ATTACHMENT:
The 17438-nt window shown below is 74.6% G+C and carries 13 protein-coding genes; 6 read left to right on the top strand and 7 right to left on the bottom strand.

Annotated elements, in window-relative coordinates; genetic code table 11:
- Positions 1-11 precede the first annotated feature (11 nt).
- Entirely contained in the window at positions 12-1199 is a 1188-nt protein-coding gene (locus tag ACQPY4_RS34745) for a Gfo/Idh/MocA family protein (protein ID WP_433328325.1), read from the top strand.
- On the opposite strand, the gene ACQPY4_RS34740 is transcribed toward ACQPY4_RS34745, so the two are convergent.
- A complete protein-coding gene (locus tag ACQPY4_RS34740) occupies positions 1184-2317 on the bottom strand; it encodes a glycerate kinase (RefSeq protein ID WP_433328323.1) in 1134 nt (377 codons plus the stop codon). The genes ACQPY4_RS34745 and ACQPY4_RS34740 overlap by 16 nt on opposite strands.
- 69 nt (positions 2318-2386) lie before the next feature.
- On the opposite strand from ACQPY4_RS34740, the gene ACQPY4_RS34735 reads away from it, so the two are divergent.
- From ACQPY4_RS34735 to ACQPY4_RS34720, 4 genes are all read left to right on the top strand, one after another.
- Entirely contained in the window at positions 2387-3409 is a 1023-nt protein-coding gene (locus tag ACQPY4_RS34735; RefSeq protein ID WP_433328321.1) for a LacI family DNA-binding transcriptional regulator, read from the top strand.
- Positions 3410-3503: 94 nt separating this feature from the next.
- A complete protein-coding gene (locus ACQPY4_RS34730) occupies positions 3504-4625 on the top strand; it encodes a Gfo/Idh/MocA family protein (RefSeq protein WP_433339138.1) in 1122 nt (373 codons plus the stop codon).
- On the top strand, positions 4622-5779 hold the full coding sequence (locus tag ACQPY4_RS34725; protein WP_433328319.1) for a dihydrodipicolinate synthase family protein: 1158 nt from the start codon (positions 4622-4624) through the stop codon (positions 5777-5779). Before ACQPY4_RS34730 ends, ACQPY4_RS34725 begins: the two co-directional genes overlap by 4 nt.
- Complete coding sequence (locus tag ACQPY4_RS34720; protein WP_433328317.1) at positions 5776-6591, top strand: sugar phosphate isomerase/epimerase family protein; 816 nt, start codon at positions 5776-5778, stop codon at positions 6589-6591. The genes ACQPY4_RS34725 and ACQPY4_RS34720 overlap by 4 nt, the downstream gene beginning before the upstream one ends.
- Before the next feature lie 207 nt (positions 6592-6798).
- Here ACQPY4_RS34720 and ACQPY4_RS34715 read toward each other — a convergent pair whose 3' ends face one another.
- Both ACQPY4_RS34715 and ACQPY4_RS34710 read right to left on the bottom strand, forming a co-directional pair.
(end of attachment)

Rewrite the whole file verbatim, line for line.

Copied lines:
The 17438-nt window shown below is 74.6% G+C and carries 13 protein-coding genes; 6 read left to right on the top strand and 7 right to left on the bottom strand.

Annotated elements, in window-relative coordinates; genetic code table 11:
- Positions 1-11 precede the first annotated feature (11 nt).
- Entirely contained in the window at positions 12-1199 is a 1188-nt protein-coding gene (locus tag ACQPY4_RS34745) for a Gfo/Idh/MocA family protein (protein ID WP_433328325.1), read from the top strand.
- On the opposite strand, the gene ACQPY4_RS34740 is transcribed toward ACQPY4_RS34745, so the two are convergent.
- A complete protein-coding gene (locus tag ACQPY4_RS34740) occupies positions 1184-2317 on the bottom strand; it encodes a glycerate kinase (RefSeq protein ID WP_433328323.1) in 1134 nt (377 codons plus the stop codon). The genes ACQPY4_RS34745 and ACQPY4_RS34740 overlap by 16 nt on opposite strands.
- 69 nt (positions 2318-2386) lie before the next feature.
- On the opposite strand from ACQPY4_RS34740, the gene ACQPY4_RS34735 reads away from it, so the two are divergent.
- From ACQPY4_RS34735 to ACQPY4_RS34720, 4 genes are all read left to right on the top strand, one after another.
- Entirely contained in the window at positions 2387-3409 is a 1023-nt protein-coding gene (locus tag ACQPY4_RS34735; RefSeq protein ID WP_433328321.1) for a LacI family DNA-binding transcriptional regulator, read from the top strand.
- Positions 3410-3503: 94 nt separating this feature from the next.
- A complete protein-coding gene (locus ACQPY4_RS34730) occupies positions 3504-4625 on the top strand; it encodes a Gfo/Idh/MocA family protein (RefSeq protein WP_433339138.1) in 1122 nt (373 codons plus the stop codon).
- On the top strand, positions 4622-5779 hold the full coding sequence (locus tag ACQPY4_RS34725; protein WP_433328319.1) for a dihydrodipicolinate synthase family protein: 1158 nt from the start codon (positions 4622-4624) through the stop codon (positions 5777-5779). Before ACQPY4_RS34730 ends, ACQPY4_RS34725 begins: the two co-directional genes overlap by 4 nt.
- Complete coding sequence (locus tag ACQPY4_RS34720; protein WP_433328317.1) at positions 5776-6591, top strand: sugar phosphate isomerase/epimerase family protein; 816 nt, start codon at positions 5776-5778, stop codon at positions 6589-6591. The genes ACQPY4_RS34725 and ACQPY4_RS34720 overlap by 4 nt, the downstream gene beginning before the upstream one ends.
- Before the next feature lie 207 nt (positions 6592-6798).
- Here ACQPY4_RS34720 and ACQPY4_RS34715 read toward each other — a convergent pair whose 3' ends face one another.
- Both ACQPY4_RS34715 and ACQPY4_RS34710 read right to left on the bottom strand, forming a co-directional pair.